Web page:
To some, becoming a Certified Personal Trainer sounds like it’s a breeze. Trainers workout frequently, maintain excellent health, and all of their friends ask them for fitness advice. How hard could it possibly be?
For others, becoming an exercise professional sounds difficult and intimidating. They can’t imagine memorizing the names of so many muscles and bones and fitness principles. As a recently certified trainer, I have a few words to say to both of those individuals and just about everyone in between.
Are you thinking of becoming a personal trainer?
Here are 3 important questions to ask yourself before deciding to register for an exam and start your journey as an exercise professional.
1. Why do you want to become a personal trainer?
Is it the idea of spending all day in a gym talking about one of your favorite hobbies? Is it because all of your friends want you to give them advice on how to get fit like you? Is it because you value individuals and their health and well-being?
If you truly want to become a personal trainer, I don’t believe that it’s something you can want for yourself. Personal training is a service that requires you to carefully consider the safety, needs, desires, goals and overall well-being of your client. In order to do that you need to have the main desire to better the lives of each of your clients. If you can have that mindset, then other positive motivations will only make your passion grow.
2. What is your knowledge background?
Does your knowledge of exercise come from magazines and “bro-science” or have you studied in related areas? When you approach the NFPT exam and most others, you shouldn’t read the study materials as the absolute rulebook for personal training. You’re going to need some sort of foundation in anatomy, physiology, fitness principles and professionalism. You don’t need to have a Bachelor’s degree in Exercise Physiology, but a good base in these topics will only help you.
3. What other certifications do you have?
Are you already certified in yoga, strength, and conditioning, spinning? If you already have a specialty certification then adding a personal trainer certification may be an excellent step. You likely already have a good foundation of anatomy, physiology, fitness principles and professionalism, so a personal trainer certification may just be the icing on the cake for you professionally, depending on what your goals are.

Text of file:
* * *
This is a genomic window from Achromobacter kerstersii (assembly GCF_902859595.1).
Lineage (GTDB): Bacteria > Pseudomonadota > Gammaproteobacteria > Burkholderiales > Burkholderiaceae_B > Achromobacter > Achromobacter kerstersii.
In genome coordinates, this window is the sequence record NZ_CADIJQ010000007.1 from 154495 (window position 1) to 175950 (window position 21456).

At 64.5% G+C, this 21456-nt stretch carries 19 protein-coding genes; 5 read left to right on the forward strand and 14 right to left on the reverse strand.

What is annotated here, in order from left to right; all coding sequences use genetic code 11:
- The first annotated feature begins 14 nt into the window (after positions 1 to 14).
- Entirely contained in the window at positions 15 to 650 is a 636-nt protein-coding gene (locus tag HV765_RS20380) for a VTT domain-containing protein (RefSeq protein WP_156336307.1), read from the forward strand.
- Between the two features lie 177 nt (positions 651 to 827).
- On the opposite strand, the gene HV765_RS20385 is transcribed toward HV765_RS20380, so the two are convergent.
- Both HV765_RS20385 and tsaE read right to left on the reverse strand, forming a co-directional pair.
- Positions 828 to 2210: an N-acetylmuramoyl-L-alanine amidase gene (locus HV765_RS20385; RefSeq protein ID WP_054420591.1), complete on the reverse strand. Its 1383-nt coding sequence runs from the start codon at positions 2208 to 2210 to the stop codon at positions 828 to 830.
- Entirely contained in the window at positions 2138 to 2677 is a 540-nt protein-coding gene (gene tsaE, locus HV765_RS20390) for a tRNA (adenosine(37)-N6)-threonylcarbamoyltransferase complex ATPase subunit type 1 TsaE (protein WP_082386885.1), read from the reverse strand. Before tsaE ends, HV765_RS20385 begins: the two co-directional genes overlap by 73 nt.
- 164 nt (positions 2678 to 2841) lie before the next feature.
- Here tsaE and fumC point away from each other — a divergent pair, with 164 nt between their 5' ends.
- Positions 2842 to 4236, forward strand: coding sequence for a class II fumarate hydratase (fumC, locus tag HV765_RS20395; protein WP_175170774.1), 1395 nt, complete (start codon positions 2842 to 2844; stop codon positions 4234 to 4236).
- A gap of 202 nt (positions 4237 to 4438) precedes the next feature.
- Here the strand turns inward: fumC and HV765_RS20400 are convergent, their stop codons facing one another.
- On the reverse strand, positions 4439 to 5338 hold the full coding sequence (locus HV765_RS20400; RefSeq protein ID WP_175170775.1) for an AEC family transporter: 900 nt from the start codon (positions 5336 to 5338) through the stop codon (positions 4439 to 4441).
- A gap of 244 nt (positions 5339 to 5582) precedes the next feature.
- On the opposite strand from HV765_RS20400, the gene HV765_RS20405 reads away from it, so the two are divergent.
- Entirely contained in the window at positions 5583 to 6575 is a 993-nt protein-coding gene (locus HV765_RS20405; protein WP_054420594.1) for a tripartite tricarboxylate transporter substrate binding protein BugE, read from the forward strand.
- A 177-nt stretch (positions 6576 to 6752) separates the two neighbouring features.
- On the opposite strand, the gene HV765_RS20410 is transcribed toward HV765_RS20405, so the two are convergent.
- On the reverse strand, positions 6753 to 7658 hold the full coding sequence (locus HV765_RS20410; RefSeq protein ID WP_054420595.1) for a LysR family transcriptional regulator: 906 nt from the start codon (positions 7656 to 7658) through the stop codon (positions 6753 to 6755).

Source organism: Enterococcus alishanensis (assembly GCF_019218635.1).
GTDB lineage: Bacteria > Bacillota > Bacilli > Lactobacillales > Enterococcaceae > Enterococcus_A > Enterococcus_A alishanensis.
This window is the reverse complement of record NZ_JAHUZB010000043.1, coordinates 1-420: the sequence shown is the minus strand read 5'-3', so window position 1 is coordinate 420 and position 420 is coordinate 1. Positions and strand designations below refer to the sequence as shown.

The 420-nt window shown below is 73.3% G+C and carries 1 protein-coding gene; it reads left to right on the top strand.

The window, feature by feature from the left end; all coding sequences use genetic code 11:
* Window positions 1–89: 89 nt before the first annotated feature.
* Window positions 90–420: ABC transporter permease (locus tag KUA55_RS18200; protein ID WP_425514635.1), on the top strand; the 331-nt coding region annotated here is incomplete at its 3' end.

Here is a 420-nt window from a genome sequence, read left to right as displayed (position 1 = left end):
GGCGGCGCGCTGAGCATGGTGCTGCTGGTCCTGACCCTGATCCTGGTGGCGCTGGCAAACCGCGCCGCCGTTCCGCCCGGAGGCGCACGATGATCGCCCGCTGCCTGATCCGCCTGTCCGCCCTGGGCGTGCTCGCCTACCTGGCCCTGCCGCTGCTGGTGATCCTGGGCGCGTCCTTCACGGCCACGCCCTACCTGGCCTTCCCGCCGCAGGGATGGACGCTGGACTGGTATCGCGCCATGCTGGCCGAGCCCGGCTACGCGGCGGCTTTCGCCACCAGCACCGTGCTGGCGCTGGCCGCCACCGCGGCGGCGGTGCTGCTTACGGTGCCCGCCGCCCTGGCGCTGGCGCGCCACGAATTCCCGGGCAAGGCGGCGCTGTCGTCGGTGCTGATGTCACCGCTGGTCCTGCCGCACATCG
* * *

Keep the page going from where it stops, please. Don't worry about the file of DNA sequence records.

4 tips when preparing to take the test
1. Plan your study sessions
When I first started studying for my exam, it was just whenever I could find the time or remember to do it. Once I realized that wasn’t going to work, I scheduled a half hour to an hour per day to reading, working through study guides, and taking quizzes. Scheduling made studying less frustrating and majorly increased my self-efficacy.
2. Supplement studying with other resources
The NFPT exam doesn’t just test over NFPT study materials, but concepts from other areas such as anatomy, physiology, fitness principles and professionalism. Reading material from other accredited organizations will be of huge help when it comes to solidifying your understanding of the material.
Try reading NSCA’s Essentials for Personal Training, ACSM’s Foundations of Strength and Conditioning, ACSM’s Guidelines for Exercise Testing and Prescription, and Human Anatomy and Physiology by Marieb and Hoehn.
3. Take the practice test
Practice tests are an excellent way for you to get an idea of what you need to work on studying and practice and it’s also an excellent way to mentally prepare for the structure of the test. Jot down the incorrect answers and go revisit the sections they came from.
4. Complete the study guides
Whether you prefer to do everything online or have a hand-written study guide, NFPT and most other accredited organizations off both options and they will be your strongest asset to mastering the material. Much like the practice tests, the study guides help to draw your attention to concepts that need work.
Whether you are undecided about becoming a trainer or preparing for an exam, the test is not the end of your journey. Your preparation is for your profession. Your clients won’t ask you to recite every muscle in the body or explain innervation of muscle fibers, but they do want you to help them reach their goals and to keep them safe.